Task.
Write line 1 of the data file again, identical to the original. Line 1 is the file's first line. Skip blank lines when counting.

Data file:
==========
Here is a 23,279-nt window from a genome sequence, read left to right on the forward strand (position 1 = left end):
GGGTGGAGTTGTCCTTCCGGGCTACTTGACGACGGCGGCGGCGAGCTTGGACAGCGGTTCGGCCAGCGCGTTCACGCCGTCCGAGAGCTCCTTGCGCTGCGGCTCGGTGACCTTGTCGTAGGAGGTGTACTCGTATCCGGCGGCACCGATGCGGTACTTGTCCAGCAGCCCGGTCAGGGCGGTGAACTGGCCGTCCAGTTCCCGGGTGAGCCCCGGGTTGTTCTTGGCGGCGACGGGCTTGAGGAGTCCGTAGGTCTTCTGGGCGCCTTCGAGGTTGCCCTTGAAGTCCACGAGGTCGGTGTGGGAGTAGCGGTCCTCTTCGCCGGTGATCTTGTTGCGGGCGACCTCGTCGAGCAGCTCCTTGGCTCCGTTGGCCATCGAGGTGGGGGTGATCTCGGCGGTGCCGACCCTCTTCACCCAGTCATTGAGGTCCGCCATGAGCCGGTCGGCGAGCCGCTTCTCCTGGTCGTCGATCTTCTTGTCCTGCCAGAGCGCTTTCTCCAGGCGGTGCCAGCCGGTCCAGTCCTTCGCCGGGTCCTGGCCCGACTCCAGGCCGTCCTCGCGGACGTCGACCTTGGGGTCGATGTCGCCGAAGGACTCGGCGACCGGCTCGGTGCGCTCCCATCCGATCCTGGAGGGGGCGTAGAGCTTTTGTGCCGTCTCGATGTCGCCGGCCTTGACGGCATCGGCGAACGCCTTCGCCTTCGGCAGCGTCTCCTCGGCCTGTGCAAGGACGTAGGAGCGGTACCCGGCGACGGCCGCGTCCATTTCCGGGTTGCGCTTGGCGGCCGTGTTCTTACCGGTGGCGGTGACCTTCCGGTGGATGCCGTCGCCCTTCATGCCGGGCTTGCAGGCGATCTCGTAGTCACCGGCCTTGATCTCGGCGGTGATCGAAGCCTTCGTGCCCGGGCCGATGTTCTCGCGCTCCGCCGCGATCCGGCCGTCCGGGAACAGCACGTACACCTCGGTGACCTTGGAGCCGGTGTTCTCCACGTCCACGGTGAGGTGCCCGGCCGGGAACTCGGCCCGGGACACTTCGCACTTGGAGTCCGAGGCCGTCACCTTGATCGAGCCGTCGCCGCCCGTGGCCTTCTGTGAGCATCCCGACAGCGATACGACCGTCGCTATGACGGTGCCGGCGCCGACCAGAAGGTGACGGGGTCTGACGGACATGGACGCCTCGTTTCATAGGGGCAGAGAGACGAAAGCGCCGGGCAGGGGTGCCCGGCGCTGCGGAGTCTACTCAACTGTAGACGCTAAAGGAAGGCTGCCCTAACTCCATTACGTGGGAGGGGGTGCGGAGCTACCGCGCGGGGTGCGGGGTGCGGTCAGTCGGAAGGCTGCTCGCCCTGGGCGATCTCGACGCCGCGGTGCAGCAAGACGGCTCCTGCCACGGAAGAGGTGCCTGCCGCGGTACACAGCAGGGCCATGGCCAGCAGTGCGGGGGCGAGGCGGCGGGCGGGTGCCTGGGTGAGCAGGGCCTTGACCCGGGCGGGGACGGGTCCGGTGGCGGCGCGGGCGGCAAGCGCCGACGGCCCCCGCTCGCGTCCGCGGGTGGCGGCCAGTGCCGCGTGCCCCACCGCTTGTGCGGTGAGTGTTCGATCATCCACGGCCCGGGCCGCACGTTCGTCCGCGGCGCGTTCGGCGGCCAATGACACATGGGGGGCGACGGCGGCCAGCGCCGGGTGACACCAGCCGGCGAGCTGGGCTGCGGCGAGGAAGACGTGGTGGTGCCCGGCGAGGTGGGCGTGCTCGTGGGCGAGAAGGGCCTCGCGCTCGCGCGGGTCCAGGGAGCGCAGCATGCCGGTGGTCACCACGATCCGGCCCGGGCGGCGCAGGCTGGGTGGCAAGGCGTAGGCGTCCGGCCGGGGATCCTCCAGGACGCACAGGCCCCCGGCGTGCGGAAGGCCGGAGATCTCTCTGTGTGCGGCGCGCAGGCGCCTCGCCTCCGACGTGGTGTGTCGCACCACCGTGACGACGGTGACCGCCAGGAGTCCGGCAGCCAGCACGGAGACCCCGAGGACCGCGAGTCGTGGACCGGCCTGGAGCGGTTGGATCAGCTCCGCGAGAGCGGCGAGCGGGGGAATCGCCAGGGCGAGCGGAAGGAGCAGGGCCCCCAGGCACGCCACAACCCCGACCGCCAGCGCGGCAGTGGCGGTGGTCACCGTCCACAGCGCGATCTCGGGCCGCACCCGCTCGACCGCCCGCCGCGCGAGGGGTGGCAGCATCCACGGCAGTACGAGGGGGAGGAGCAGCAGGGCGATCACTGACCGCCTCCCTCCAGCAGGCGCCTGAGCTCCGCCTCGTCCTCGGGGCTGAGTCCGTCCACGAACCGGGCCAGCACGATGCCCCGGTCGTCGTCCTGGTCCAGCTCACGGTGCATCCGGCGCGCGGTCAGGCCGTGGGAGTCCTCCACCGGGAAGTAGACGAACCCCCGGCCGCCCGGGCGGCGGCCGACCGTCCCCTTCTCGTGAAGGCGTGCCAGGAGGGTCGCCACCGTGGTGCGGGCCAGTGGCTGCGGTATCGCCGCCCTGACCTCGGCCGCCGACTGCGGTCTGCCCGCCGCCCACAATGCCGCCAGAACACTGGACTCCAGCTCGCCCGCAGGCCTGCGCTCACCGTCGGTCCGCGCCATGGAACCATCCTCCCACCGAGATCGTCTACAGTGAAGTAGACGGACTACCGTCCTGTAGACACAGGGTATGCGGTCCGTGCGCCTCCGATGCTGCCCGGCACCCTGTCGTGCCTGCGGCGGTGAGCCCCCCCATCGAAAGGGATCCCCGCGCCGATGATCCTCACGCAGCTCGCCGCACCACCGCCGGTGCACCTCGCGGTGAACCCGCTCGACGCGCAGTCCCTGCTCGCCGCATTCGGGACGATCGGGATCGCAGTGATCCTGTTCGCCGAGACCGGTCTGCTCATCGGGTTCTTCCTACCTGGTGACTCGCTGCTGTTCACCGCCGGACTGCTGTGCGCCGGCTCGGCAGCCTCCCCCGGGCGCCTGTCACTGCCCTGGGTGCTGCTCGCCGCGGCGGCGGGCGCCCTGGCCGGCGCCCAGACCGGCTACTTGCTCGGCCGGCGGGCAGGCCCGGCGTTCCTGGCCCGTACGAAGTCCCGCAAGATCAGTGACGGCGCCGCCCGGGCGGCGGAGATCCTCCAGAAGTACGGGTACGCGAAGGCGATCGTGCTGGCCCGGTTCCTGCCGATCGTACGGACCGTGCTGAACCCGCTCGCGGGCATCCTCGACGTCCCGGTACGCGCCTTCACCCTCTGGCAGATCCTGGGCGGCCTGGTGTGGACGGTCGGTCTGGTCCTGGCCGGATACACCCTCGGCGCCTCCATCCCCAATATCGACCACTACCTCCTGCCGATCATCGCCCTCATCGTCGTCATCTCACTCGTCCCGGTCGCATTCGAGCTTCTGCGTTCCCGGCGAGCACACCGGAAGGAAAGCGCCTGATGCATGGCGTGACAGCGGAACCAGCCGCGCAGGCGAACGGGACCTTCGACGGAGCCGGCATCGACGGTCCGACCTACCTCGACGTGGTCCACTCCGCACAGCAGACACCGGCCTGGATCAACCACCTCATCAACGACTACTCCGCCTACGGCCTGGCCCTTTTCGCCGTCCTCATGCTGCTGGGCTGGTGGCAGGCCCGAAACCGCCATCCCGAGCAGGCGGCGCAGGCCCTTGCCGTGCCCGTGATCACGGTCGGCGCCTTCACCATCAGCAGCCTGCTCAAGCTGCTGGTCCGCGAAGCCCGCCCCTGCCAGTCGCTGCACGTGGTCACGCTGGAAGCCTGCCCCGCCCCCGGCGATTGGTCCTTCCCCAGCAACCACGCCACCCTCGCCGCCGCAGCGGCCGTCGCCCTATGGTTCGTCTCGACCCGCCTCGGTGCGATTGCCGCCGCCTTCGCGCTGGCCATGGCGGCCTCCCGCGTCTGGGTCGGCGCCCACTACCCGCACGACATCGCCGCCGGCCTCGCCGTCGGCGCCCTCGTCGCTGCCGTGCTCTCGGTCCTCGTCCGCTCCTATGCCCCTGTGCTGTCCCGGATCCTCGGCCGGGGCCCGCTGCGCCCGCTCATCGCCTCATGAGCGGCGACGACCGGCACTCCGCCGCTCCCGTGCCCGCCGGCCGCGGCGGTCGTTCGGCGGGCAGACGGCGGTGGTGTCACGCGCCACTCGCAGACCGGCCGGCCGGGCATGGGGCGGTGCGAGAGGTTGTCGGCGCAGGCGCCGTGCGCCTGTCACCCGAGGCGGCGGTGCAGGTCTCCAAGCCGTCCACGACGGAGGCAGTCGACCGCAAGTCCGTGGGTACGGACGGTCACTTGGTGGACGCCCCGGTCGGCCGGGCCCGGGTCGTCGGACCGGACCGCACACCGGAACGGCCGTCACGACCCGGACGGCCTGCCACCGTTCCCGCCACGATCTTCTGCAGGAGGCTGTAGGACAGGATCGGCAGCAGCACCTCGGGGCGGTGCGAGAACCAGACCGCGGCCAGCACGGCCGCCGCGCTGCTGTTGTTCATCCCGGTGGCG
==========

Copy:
Here is a 23,279-nt window from a genome sequence, read left to right on the forward strand (position 1 = left end):